If classrooms don’t have 1 to 1 devices then I would suggest Seesaw and Flipgrid as these easily be used when sharing devices among students or even among classes.

Posted in EC&I832MajorProject

How Do I Love Thee…These Apps

I am loving all the ways that Seesaw, Flipgrid, Biblionasium, and Formative (GoFormative) can be used in the classroom.


  1. App smashing, especially with PicCollage to create visual representations of our learning such as our snapshots of our Easter break and our booksnaps about the books we read.

2. I love giving students a prompt or question and allowing them the choice in how they want to show their understanding.

3. I love allowing peers and families to like and comment on student work, providing positive feedback to students.


  1. I can provide instant and timely feedback to students either providing answers and having Formative mark for me or by typing in feedback and marks. In this case, I had typed in 12 as the answer. I was able to do a quick check to see who got it right and change the mark for the student who provided more than 12 as the answer. This way I could correct the mark quickly so that student knew that they too got the correct answer to the math question.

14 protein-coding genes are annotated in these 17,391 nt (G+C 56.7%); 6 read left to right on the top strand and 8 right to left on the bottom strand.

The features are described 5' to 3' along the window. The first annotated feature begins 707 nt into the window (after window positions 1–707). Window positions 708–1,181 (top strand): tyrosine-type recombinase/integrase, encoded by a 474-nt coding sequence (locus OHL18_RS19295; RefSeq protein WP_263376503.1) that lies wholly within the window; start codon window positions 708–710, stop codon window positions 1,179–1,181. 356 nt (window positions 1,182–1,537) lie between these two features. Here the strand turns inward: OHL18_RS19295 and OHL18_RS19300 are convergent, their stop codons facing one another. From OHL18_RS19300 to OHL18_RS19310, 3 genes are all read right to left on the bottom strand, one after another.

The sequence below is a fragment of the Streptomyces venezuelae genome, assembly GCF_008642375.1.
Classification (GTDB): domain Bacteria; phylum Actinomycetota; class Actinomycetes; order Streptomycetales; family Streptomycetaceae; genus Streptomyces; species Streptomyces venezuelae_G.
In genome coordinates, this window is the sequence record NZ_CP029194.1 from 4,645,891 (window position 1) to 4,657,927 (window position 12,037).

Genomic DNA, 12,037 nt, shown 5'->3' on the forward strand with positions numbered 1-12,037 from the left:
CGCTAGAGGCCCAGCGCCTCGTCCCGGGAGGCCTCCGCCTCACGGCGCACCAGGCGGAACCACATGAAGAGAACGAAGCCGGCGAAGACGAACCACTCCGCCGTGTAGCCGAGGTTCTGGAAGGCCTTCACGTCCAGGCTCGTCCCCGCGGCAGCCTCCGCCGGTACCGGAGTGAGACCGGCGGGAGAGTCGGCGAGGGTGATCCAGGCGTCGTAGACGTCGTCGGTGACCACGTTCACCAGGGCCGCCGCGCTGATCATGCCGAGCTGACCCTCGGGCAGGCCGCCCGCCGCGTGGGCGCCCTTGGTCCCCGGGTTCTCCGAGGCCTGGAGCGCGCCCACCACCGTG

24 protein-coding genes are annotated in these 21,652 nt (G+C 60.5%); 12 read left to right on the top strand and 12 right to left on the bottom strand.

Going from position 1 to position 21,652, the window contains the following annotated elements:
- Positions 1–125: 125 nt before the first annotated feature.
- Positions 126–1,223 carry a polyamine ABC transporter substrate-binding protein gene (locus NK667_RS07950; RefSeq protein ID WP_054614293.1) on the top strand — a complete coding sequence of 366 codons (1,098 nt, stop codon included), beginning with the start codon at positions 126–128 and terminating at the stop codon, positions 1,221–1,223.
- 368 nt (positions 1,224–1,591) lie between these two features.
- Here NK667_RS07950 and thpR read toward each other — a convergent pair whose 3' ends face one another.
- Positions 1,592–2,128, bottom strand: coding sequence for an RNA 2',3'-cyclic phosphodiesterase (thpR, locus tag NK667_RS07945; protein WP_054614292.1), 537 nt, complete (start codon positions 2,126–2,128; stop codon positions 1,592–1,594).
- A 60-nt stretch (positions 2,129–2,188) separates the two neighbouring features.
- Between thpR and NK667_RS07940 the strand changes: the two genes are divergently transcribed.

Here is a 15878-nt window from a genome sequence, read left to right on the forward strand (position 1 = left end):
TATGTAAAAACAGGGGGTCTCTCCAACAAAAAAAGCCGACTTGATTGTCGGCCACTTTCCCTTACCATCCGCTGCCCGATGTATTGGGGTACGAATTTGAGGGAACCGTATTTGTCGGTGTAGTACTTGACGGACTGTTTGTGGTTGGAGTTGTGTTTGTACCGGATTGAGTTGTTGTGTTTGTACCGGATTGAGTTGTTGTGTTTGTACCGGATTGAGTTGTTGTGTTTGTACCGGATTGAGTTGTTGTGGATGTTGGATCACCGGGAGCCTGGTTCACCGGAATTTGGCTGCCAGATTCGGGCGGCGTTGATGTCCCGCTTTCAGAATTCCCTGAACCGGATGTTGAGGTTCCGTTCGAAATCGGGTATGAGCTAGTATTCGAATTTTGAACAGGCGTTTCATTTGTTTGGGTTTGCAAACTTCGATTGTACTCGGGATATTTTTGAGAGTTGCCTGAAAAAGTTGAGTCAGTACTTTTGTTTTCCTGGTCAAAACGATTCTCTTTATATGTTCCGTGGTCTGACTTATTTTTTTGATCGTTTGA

2. Doing quick check-ins with my students that I can see all in one place.

3. Reviewing work with the whole class on the project, while still keeping students work anonymous.


We haven’t used this tool as much, as Seesaw already has a video option. We are going to start using this option more when we start connecting with others outside of our classroom.

  1. I love that you have the option to password protect your grid

2. You can provide both video and written instructions for students.

3. Students love to take selfies for the video covers and decorate their selfie with doodles and stickers

***We haven’t done this yet, but I can’t wait to have students create video responses to each others videos. We have done would you rather questions for math, so this week we will add another dimension and have students video respond explaining why they agree or disagree with the original video response by providing evidence to back up their own opinion.


  1. Quick book reviews and recommends to share with classmates. Optional sentence stems are even given so students can just fill in the blanks if they want. They can recommend a book to specific classmate, a few classmates, or to the whole class.

2. Students can earn badges and so many students love to earn digital badges, especially my video gamers. They keep adding to their shelves to see what other badges they will earn.